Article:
The rider is low to the ground in a reclined position, sitting on a seat with a backrest with the legs pushing forward on the pedals situated at the front of the bike. The slungback position is very aerodynamically efficient. Racing recumbents were banned from road racing in the 1930s because they were faster than ‘conventional’ bicycles. Recumbents come in all shapes and sizes, including trikes. These are sometimes ‘fully faired’ – ie covered – to increase aerodynamic efficiency.
Very aerodynamic riding position usually on ‘tri-bars’ (ie handlebar extensions that mimic the position of a down-hill skier). These sling the rider well forward leading to an aerodynamically efficient position. Triathlon/time trial bikes are designed for travelIing fast on flat straight roads.
Twice the pedalling pleasure. The ‘captain’ steers. On the back is the ‘stoker’.
Three wheels leads to stability, useful for special needs bikes.
Fat-tyred beach bike, often with wide handlebars, tractor saddle and single gear.
Travelling with a full-size bicycle isn’t easy. They don’t fit well into cars and many trains either charge cyclists extra money to carry their bicycles or refuse to carry them at all. Folding cycles are therefore excellent for getting around these restrictions. The best fold quickly into small packages.
Cycling with extra zip thanks to rechargeable batteries (lithium ion batteries are best) and a motor. MTB, hybrid, trike and folding versions are available. Click here for much more info on electric bikes.
Got a fridge to move or a barrel of beer? Want to deliver a gournet meal for ten door to door? There are bikes that can handle all these tasks and more. Ever since the bicycle was first invented, ingenious innovators have been creating cycles that can carry surprisingly heavy and bulky loads. The newest on the scene is the high-tech ‘pedicab’, a rickshaw for the 21st century.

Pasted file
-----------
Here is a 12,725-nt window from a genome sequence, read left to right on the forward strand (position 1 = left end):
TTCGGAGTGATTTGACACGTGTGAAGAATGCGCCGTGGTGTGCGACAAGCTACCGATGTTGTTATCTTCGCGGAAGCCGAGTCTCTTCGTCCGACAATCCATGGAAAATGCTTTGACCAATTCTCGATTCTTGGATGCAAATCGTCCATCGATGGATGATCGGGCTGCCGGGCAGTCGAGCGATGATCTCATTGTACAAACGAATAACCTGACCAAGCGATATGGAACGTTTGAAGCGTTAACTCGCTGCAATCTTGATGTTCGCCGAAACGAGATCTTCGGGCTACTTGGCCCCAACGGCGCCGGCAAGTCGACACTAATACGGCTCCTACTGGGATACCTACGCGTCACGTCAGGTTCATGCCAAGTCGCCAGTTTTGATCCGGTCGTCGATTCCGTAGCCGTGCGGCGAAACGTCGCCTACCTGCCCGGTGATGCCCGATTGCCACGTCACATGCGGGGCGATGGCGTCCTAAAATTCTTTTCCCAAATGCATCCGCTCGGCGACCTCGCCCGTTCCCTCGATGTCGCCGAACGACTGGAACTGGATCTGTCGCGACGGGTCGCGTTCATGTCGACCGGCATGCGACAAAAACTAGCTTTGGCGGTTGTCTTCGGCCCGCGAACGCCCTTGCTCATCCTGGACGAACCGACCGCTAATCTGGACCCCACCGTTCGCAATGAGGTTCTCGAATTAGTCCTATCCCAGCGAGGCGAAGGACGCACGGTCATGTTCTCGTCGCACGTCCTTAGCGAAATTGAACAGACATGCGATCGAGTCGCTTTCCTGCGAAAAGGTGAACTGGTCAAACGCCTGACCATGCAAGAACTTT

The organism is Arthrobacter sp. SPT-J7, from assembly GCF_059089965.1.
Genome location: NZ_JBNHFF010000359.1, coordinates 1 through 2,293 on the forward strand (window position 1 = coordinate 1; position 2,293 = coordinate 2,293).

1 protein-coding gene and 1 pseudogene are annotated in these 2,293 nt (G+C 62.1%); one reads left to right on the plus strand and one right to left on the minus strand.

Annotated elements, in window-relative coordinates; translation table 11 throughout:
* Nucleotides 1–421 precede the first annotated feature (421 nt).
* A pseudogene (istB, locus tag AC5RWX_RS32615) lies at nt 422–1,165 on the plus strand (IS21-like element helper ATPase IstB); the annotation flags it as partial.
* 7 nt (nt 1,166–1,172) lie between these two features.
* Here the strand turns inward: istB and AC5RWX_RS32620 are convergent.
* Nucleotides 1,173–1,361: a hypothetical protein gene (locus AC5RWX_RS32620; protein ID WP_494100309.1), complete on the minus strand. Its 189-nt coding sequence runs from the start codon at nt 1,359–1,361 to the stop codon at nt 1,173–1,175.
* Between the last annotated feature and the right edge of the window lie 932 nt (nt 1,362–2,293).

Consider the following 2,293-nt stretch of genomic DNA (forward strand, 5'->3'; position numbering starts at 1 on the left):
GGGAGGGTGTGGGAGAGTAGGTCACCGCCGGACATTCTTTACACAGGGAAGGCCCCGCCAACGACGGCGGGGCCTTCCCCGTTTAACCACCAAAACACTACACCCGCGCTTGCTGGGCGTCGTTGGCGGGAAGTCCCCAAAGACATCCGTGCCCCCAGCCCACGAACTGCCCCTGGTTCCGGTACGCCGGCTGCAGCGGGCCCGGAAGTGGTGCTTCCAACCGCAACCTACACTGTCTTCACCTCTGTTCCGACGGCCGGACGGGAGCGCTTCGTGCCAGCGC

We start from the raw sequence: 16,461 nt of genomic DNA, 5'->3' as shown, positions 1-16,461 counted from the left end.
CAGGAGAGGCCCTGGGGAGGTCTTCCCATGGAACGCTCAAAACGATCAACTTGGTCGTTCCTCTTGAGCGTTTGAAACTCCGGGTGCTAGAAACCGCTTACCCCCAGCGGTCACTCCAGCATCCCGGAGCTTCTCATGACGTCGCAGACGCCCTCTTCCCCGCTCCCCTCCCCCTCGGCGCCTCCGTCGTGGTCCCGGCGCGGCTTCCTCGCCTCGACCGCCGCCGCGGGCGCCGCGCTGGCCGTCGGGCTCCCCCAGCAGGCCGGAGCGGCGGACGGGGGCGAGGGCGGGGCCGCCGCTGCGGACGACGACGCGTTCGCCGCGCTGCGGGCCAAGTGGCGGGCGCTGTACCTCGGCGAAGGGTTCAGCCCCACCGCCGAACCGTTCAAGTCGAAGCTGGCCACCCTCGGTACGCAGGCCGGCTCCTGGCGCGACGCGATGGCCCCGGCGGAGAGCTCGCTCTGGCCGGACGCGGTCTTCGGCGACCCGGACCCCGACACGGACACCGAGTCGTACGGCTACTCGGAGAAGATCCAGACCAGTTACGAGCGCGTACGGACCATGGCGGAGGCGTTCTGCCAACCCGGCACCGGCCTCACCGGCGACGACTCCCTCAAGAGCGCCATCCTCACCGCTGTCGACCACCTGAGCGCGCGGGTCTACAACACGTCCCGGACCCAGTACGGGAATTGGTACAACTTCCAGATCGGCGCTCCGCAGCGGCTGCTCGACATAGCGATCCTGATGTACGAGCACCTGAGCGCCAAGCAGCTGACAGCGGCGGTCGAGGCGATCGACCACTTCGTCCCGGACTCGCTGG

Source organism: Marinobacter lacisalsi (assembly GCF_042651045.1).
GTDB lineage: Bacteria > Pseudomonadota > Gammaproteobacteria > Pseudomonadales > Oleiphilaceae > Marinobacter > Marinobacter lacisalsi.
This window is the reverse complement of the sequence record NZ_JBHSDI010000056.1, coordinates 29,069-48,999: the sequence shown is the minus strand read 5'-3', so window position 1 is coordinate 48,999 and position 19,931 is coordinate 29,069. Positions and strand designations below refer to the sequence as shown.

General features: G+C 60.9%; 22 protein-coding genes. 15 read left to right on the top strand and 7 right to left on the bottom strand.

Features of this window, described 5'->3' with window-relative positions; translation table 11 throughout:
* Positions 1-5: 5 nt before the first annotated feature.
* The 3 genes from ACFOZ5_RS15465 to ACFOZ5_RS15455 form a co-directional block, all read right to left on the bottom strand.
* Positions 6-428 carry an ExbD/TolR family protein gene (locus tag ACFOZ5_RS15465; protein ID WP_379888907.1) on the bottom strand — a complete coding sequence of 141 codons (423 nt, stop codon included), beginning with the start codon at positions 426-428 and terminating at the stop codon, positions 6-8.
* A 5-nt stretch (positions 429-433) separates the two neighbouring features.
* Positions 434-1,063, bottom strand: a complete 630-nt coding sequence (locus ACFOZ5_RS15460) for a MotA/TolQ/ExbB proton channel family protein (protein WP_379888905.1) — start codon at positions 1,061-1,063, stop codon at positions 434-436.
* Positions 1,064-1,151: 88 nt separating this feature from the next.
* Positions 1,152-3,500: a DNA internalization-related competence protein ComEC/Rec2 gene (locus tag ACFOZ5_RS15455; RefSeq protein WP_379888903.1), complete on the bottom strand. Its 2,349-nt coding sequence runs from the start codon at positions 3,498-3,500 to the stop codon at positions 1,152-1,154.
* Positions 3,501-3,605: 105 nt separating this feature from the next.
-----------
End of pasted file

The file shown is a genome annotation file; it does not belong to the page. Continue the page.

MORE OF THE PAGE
Sizing is important for both comfort and safety. You must not feel too stretched or hunched to reach the handlebars. Legs must be slightly bent when pedalling to get the most power out. If you can touch the ground with both feet when you’re sat in the saddle, the bike is too small for you or the saddle needs to be raised higher via the seatpost. In an attempt to save money, parents often buy a bike that’s too big for their child, hoping he or she will grow into it. But an ill-fitting bike is no fun to ride nor learn on, and can be dangerous. Buy a bike that fits. A bike shop will advise.
WHERE TO BUY
The best place to buy a bike is from your local cycle shop where the staff will be knowledgeable and the choice of machines will be wide. The added benefit of buying from a reputable local bike shop, rather than a supermarket or a garage forecourt, is that they will be able to ‘service’ your bike (usually for free to begin with) and will look after you as a customer. Buying a cheap bike in a box, with instructions to assemble it yourself, is not a good idea: a bike may not up to ‘CEN standards’ unless assembled by a competent mechanic and only saves a few pounds. Pounds that you will have to spend later on fixing your mistakes if you’re not a qualified cycle mechanic. Most British bike shops are members of the Association of Cycle Traders and will have mechanics with CyTech qualifications. Look for the CyTech and ACT stickers on shop doors.